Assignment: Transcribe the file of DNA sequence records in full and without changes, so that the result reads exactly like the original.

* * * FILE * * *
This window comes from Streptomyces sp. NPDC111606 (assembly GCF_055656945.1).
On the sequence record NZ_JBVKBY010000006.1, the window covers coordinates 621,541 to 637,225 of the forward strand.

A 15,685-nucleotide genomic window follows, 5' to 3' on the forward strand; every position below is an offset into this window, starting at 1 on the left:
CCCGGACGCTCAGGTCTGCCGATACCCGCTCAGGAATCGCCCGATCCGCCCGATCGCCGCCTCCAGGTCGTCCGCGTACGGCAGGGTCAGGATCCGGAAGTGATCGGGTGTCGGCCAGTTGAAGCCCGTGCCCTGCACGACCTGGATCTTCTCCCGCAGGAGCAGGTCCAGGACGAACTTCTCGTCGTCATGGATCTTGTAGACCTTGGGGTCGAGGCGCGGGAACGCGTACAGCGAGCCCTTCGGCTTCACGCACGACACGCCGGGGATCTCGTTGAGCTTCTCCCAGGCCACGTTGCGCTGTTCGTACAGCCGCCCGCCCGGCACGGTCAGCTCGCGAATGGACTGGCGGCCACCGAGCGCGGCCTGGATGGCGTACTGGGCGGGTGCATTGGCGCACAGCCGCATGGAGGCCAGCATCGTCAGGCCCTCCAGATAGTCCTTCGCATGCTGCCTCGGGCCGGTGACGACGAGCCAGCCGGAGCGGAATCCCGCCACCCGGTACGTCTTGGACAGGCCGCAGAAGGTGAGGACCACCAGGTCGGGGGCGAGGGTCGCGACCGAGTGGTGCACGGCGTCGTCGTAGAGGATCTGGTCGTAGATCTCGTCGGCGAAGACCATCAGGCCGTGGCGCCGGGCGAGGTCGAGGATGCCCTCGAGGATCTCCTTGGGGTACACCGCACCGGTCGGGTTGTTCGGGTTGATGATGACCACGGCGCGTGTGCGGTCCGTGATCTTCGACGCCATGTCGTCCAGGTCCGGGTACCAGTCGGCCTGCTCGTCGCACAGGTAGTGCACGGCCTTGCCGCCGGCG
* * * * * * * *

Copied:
This window comes from Streptomyces sp. NPDC111606 (assembly GCF_055656945.1).
On the sequence record NZ_JBVKBY010000006.1, the window covers coordinates 621,541 to 637,225 of the forward strand.

A 15,685-nucleotide genomic window follows, 5' to 3' on the forward strand; every position below is an offset into this window, starting at 1 on the left:
CCCGGACGCTCAGGTCTGCCGATACCCGCTCAGGAATCGCCCGATCCGCCCGATCGCCGCCTCCAGGTCGTCCGCGTACGGCAGGGTCAGGATCCGGAAGTGATCGGGTGTCGGCCAGTTGAAGCCCGTGCCCTGCACGACCTGGATCTTCTCCCGCAGGAGCAGGTCCAGGACGAACTTCTCGTCGTCATGGATCTTGTAGACCTTGGGGTCGAGGCGCGGGAACGCGTACAGCGAGCCCTTCGGCTTCACGCACGACACGCCGGGGATCTCGTTGAGCTTCTCCCAGGCCACGTTGCGCTGTTCGTACAGCCGCCCGCCCGGCACGGTCAGCTCGCGAATGGACTGGCGGCCACCGAGCGCGGCCTGGATGGCGTACTGGGCGGGTGCATTGGCGCACAGCCGCATGGAGGCCAGCATCGTCAGGCCCTCCAGATAGTCCTTCGCATGCTGCCTCGGGCCGGTGACGACGAGCCAGCCGGAGCGGAATCCCGCCACCCGGTACGTCTTGGACAGGCCGCAGAAGGTGAGGACCACCAGGTCGGGGGCGAGGGTCGCGACCGAGTGGTGCACGGCGTCGTCGTAGAGGATCTGGTCGTAGATCTCGTCGGCGAAGACCATCAGGCCGTGGCGCCGGGCGAGGTCGAGGATGCCCTCGAGGATCTCCTTGGGGTACACCGCACCGGTCGGGTTGTTCGGGTTGATGATGACCACGGCGCGTGTGCGGTCCGTGATCTTCGACGCCATGTCGTCCAGGTCCGGGTACCAGTCGGCCTGCTCGTCGCACAGGTAGTGCACGGCCTTGCCGCCGGCG